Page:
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THROUGH 2/24: Two Sides of Same Comedic Coin Make Up TIP's A Life in the Theatre


Event  Information

Raleigh -- Sun., Feb. 17, 2019 at 3:00 PM ( Fri., Feb. 8, 2019 - Sun., Feb. 24, 2019 )

Theatre In The Park: A Life In The Theatre
Performed by Ira David Wood III and Ira David Wood IV
$27 - $19 plus tax -- Theatre in the Park , 919.831.6058 , https://www.theatreinthepark.com/whats-on/

February 9, 2019 - Raleigh, NC:


David Mamet has become known for his way with words. A term describing his particular use of language is one used by Ira David Wood III, executive director of Theatre in the Park; he calls it “Mamet-speak.” Wood directs, and stars in, a 1977 play by Mamet titled A Life in the Theatre, which opened this weekend at Theatre in the Park.

There are only two characters in Mamet's work: a young, promising American actor and an aging British one. These two men spend many seasons and many shows together, and over time the relationship between them grows. Exactly how many years the two work together is unspecified, but their styles of acting change ‒ if only a little ‒ as the play goes on. In a fleet 90 minutes, we go from a budding relationship to what may be one actor's farewell performance.

Ira David Wood III plays Robert, the elder of the two actors. John, the younger, is played by Wood's son, Ira David Wood IV. For clarity's sake, we will be using the familiar names each is known by. Wood III answers to David; Wood IV, Ira. This usage will go a long way in eliminating confusion when discussing the show.

David plays Robert, an aging expatriate Brit who has probably already seen the better half of his career. When he plays his first performance with Ira's John, a young, upcoming actor, Robert is fatherly to the younger man. He speaks to him familiarly, congratulates him on his performance, and then the two dish on the ingénue they both must play opposite. It is a pleasant enough scene, introducing us to the characters. In one particular section, though, as John queries Robert on what he will do after the show, it becomes clear that the rest of the participants do not seek out Robert's company. This becomes a theme of the play.

As the scenes progress, so does the comedy. We see the two as they perform various roles in various plays. Mamet works this out in a rather interesting fashion. The "house" to which they play is actually located upstage of us, so when Robert and John are "on stage" they are actually delivering their lines with their backs to us. Methinks that Mamet has devised this little ruse in order to keep the two from emoting all over us.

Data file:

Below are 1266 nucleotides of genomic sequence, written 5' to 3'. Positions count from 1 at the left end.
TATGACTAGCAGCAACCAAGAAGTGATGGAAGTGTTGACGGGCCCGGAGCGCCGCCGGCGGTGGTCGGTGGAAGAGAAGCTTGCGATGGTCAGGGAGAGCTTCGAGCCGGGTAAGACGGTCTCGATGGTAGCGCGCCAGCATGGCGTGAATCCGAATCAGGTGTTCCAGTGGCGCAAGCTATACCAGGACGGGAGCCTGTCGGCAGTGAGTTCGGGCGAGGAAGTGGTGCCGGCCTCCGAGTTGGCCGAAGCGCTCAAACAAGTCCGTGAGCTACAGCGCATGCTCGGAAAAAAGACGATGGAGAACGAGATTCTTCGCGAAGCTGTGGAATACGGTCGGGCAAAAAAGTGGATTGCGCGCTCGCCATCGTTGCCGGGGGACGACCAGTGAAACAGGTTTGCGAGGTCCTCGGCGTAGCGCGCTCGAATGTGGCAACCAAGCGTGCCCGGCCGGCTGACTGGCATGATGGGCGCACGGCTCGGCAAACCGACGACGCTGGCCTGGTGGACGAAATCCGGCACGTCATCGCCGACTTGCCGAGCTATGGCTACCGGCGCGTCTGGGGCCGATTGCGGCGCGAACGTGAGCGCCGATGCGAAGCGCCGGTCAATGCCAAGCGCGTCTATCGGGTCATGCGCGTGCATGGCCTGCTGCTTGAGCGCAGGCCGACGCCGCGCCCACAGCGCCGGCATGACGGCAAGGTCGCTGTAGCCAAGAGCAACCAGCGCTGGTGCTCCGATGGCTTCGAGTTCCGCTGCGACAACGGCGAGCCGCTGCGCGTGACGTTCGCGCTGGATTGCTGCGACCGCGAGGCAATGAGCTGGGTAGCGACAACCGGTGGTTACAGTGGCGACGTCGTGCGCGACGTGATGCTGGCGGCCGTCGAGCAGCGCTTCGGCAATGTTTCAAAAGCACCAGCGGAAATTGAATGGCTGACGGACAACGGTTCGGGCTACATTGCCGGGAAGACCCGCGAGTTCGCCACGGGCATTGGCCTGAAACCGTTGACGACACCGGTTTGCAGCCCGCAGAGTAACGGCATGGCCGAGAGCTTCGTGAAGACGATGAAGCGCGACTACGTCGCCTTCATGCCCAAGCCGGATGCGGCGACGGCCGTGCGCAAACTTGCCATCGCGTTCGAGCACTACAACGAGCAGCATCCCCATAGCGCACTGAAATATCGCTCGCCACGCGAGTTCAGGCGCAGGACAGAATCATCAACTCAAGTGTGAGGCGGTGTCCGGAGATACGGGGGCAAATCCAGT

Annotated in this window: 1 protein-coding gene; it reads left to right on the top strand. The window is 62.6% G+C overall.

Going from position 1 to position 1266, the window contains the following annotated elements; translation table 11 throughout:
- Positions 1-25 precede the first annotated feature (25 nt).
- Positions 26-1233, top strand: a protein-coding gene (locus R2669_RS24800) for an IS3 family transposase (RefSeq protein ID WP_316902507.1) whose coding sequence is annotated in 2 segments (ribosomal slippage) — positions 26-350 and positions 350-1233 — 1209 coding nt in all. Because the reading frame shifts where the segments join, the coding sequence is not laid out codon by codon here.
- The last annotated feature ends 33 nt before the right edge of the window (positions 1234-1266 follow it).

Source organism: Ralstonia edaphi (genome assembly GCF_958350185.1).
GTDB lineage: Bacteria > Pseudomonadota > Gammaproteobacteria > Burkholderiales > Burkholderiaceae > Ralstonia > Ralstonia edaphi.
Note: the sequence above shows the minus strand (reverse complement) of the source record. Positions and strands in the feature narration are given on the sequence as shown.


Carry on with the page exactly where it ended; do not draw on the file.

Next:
The entirety of the work is performed on a literally empty stage, with each scene being rolled in and then out again, to be replaced by the next, always different setting. Thus, the technicians one would expect to be "behind the scenes" are front and center, as much a part of the cast as are John and Robert. The "crew" consists of Nathaniel Conti (who is serving double-duty; he is also the production designer and technical director of the show), Brennan Reilly, Abigail Kuchar, and Lucas Barrick. Abigail has a bit of schtick she gives to Robert as he passes her headed off stage at one point, which give us a pretty clear image of what the technical staff thinks of Robert.

Mamet is well known for his subtlety ‒ if not in his language, in just how a character progresses over the course of a show. We come to understand that neither of these two is ever going to be a household name; some of their acting can only be described as atrocious. It takes a truly fine actor to be bad well on stage, if you receive my meaning. Both David and Ira are master comics, and we thoroughly enjoy the almost painful gaffes the two suffer. From forgotten lines to failing props, the two endure every kind of injustice on stage. But they weather through; the fact that they keep coming back for more is a credit to the profession.

We catch Robert and John in just about every situation, from farewells at the end of the night, to hours spent at the dressing tables, to discussions over the idiocy of The Critic (whoever he or she may be). Robert has learned that you never know what a critic is going to focus on, but whether it's far afield or spot-on, it's going to prove painful. His mutterings over the print media have become legend at the theater.

David plays Robert as a man who can foresee the day he hangs up his acting shoes. Thus, the tirades over the "vultures" who are his creditors, and the musings on the critics. David's Robert is fearful of the day the critics will begin predicting his farewell. Ira's John, on the other hand, is not so much concerned with his career; for a man of his years, he is working steadily, and for an actor, that has to be a blessing. He is, therefore, more sympathetic toward Robert and his pontificating than one might expect. Which makes it all the more surprising when, one afternoon at the make-up table, John blurts out, "Will you please shut up?" when Robert has begun one of his usual ramblings. Robert is no more surprised than are we.

The show is a slow-motion duel between the young and the old, and one in which these two have mastered every lunge and parry. Add to that a monster of a technical program that comes off literally without a hitch, and you have one very entertaining evening of excellent comedy. Theatre in the Park's revival of this forty-year old show makes it new again. But you can be sure of two things: both Mamet and Theatre in the Park are still in fine form.

A Life in the Theatre continues through Sunday, February 24. For more details on this production, please view the sidebar.